Logitech Digital Video Security System
The webcam, reborn
Review We’ve seen a number of PC-based home security systems in the past, but they all tend to share one common – and fundamental – flaw. The standard approach is to use motion-detection software running on a PC to tell the camera to record video footage of anyone that’s sniffing around your home or office without your permission.
Logitech's Digital Video Security: place your cameras indoors...
That’s straightforward enough, but storing the video footage on the PC means that an intruder can easily destroy the evidence of any crime they might commit. All they have to do is rip the hard disk out of the PC or - if it’s a laptop - just walk off with the entire machine under their arm.
Logitech’s new Digital Video Security (DVS) system offers a partial solution to this problem: an online component that allows it to email video ‘alerts’ to you whenever it detects any movement that triggers the camera into action.
The DVS is a modular system that allows you to connect up to six security cameras to your PC - there’s no Mac support, unfortunately. You start with a ‘Master’ system, costing £249, which includes a single camera and Logitech’s WiLife software. There are actually three different Master systems that include different types of camera. There’s a basic ‘indoor’ camera system, as well as an ‘outdoor’ model that includes a kit for mounting it on external walls. There’s also a ‘spy camera’ model that hides the camera inside a digital clock, so that people who enter your home or office may not even realise they’re being filmed.
Once you’ve set up the Master system, you can then add up to five further ‘add-on’ cameras to it, each costing a rather hefty £199 - which seems a lot for what's essentially a glorified webcam.
The initial installation is straightforward enough: you just need to install the WiLife software onto your PC and then let its Setup Wizard guide you through the installation of the camera. The system uses HomePlug powerline networking to send network data across your residence's electrical wiring, so you can position the camera anywhere that's reasonably close to a mains power socket.
The WiLife program displays a live feed of the video signal from your camera(s), and automatically starts to record files onto your hard disk as soon as the program picks up any motion within the camera’s field of vision. You can view these files on your PC by switching into playback mode, which displays clips arranged on a timeline similar to that found in many video editing programs. This makes it easy to browse through recorded clips but it does, of course, mean that you need to present at the PC in order to do so. And, as we’ve already pointed out, recording clips onto the PC’s hard disk means that a burglar can make off with the evidence simply by smashing the PC open and ripping out the hard disk.
I understand where Logitech's coming from - they're targeting folks who're NOT tech experts and who can't be bothered with setups, cabling, Linux, etc. These are people who have money, trust the Logitech brand, are comfortable with non-tech DIY... a large large market, IMO.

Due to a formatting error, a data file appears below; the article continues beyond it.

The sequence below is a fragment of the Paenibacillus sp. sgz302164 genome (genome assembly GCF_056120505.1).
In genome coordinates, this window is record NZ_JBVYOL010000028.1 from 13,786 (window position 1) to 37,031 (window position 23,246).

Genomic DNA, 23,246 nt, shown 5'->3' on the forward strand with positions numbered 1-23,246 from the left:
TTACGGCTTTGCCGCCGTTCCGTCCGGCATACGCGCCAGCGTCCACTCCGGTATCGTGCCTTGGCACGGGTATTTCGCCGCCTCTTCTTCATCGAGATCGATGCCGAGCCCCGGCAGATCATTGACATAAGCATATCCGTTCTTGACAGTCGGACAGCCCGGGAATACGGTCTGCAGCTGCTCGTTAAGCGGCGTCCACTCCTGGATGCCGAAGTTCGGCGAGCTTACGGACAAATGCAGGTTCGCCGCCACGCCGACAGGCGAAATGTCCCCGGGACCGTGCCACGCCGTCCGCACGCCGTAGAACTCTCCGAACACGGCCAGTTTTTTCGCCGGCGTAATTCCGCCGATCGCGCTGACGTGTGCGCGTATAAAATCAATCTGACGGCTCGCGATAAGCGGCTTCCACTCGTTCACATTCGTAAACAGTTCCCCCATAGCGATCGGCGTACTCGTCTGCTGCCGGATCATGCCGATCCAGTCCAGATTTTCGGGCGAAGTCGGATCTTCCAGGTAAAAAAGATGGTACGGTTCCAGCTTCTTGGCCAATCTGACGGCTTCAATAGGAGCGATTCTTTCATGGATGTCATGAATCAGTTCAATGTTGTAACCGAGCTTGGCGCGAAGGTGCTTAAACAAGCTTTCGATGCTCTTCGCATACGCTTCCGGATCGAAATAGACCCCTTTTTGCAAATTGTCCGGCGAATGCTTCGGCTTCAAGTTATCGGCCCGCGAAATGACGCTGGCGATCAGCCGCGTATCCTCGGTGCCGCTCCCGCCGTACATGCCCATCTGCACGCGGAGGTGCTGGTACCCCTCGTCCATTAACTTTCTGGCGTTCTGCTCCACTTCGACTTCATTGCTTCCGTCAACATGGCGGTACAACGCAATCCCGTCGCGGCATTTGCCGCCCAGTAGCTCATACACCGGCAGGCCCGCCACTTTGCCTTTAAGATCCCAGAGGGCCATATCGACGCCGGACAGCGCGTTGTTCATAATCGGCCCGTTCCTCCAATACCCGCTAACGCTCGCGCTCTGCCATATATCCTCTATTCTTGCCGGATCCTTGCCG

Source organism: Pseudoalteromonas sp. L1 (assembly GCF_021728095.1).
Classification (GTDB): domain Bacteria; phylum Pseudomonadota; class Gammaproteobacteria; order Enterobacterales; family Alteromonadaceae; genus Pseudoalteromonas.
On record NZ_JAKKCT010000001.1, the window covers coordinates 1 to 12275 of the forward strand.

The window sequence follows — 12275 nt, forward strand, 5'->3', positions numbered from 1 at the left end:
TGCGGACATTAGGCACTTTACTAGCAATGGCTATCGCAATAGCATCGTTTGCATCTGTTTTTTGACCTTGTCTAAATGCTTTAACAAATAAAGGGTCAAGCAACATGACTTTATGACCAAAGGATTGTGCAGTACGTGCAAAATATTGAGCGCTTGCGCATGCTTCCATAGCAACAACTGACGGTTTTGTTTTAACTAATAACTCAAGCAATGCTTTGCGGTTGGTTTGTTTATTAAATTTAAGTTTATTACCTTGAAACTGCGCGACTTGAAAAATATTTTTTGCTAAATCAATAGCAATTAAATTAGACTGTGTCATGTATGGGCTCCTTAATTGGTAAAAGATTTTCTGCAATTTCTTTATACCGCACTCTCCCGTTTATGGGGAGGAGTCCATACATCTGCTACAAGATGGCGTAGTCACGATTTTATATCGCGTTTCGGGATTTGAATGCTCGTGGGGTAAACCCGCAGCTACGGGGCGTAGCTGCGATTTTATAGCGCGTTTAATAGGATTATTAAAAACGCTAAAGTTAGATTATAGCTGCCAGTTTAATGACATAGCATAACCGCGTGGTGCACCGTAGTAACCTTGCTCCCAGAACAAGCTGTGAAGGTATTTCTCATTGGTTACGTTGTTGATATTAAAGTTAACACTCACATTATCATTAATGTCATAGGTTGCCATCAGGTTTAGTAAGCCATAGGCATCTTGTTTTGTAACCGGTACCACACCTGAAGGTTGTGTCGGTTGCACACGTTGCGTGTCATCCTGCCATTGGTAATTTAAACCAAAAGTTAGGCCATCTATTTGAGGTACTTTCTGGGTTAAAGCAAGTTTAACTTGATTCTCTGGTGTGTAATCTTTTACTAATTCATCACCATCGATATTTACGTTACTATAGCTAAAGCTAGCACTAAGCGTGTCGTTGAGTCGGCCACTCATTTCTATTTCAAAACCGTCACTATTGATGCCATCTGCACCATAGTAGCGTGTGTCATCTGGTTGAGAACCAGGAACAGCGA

While I'm at it, another service targeting similar folks (though its free and webcam based) is HomeCamera (http://www.homecamera.com). No video streaming (only video clips), though that's set to change early 2009. Motion detection alerts (including videos) are sent direct to mobile phones, storage is all server based, sharing is easy, scheduling of recording is easy, yada yada yada. Covered by Technofile on Sky News a few months ago (the video should still be there somewhere...)
Not new ..
It's cheap compared to some .. I know it's a bit more professional and it's what they are experts in, but Axis charge around £600 per camera for anything of decent quality. And they also have the ability to e-mail the footage (although if your a business that can afford such a system you can afford to lock the server running Axis Camera Station away so it can't be stolen)
Why the need for a subscription (even if it is a free subscription) to some proprietary service to receive email alerts? My little Y-cam IP camera sends me motion detection email alerts directly through my ISP's mail server without any need for registration or subscription. It also doesn't need any special software on my PC, indeed it doesn't even need the PC to be on (great for saving power), because the motion detection and emailing is done right from the camera. It has its shortcomings, for example wireless networking with WPA2 security being unreliable, and lack of PoE (a moot point if you are using wireless), but for around £130 I'm quite happy.
I haven't come across a single video security system that doesn't email/text you. Unless you consider an ordinary webcam...
Aren't their wireless keyboards and mice preposterously unsecure?
Last I heard a hacking team had worked out their woeful wireless signal encryption, turned out it could be hacked in a fraction of a second.
...And we're meant to trust them with an extortionately priced camera security system!?
We'll see how long it takes before hacking team reports come in where such cams are being hacked into. Throw a towel over them when surfing the porn eh lads!